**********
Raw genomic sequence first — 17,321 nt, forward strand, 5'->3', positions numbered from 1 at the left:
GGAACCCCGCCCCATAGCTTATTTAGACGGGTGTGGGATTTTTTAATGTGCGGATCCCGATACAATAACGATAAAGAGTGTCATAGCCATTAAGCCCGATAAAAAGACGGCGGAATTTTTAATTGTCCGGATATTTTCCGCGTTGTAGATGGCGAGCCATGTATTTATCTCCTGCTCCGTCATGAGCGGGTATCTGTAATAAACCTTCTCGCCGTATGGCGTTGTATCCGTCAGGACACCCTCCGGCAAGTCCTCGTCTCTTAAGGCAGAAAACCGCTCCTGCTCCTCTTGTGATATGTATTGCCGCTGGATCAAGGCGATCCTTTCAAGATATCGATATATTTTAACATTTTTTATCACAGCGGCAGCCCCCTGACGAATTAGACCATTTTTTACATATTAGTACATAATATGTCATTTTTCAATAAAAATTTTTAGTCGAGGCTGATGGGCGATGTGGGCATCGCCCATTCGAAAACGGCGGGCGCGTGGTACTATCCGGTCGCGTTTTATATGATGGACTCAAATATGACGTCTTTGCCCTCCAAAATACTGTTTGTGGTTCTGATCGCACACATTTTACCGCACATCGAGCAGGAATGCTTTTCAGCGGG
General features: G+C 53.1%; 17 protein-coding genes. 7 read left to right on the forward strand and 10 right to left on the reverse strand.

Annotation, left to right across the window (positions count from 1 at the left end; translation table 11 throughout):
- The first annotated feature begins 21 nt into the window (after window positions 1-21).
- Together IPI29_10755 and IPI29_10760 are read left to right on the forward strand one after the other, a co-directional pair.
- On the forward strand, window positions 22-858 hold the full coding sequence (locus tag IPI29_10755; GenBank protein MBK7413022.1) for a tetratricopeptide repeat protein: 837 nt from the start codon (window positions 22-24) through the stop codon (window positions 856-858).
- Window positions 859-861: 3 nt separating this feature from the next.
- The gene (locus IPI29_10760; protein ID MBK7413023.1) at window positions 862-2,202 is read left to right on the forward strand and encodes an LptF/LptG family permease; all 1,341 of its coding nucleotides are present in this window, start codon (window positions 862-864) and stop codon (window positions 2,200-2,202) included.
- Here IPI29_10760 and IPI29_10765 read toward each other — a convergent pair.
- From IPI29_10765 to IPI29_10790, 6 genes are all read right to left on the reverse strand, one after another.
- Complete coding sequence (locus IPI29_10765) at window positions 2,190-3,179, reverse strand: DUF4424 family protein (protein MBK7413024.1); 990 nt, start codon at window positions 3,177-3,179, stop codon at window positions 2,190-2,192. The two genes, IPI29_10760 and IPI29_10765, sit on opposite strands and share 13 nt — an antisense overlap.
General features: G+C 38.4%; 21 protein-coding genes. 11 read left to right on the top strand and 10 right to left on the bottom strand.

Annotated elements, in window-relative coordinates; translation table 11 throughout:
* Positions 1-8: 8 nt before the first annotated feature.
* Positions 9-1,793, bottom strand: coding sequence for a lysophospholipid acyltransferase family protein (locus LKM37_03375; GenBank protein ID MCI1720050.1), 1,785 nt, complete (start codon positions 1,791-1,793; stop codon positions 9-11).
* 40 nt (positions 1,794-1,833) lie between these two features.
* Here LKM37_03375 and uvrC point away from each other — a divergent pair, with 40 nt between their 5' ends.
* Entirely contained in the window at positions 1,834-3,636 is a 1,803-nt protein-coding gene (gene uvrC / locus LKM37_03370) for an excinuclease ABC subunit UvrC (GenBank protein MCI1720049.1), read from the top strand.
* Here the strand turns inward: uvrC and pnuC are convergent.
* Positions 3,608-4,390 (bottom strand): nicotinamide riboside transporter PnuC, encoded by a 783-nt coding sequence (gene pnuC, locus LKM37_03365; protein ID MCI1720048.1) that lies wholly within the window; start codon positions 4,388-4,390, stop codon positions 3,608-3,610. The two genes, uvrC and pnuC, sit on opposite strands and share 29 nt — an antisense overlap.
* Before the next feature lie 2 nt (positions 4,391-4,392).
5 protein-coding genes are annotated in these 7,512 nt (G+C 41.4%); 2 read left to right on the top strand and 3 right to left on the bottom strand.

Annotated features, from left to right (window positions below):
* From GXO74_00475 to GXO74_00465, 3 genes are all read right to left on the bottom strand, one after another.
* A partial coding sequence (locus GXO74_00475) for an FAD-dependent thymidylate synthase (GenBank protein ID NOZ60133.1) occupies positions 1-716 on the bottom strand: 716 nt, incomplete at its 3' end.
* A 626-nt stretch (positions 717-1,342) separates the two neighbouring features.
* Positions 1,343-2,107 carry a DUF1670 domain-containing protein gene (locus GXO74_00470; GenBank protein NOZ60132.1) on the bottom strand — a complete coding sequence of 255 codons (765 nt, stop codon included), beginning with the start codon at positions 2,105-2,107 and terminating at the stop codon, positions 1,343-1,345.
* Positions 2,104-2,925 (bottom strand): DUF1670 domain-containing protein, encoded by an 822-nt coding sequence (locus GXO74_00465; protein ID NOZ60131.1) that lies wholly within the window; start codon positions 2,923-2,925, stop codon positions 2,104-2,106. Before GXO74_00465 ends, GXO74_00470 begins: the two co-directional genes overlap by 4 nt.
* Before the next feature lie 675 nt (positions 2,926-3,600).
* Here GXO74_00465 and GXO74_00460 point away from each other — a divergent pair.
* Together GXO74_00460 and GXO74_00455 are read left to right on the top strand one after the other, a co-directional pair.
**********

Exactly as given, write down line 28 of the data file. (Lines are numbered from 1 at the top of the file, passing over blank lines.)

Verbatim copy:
* Positions 1,343-2,107 carry a DUF1670 domain-containing protein gene (locus GXO74_00470; GenBank protein NOZ60132.1) on the bottom strand — a complete coding sequence of 255 codons (765 nt, stop codon included), beginning with the start codon at positions 2,105-2,107 and terminating at the stop codon, positions 1,343-1,345.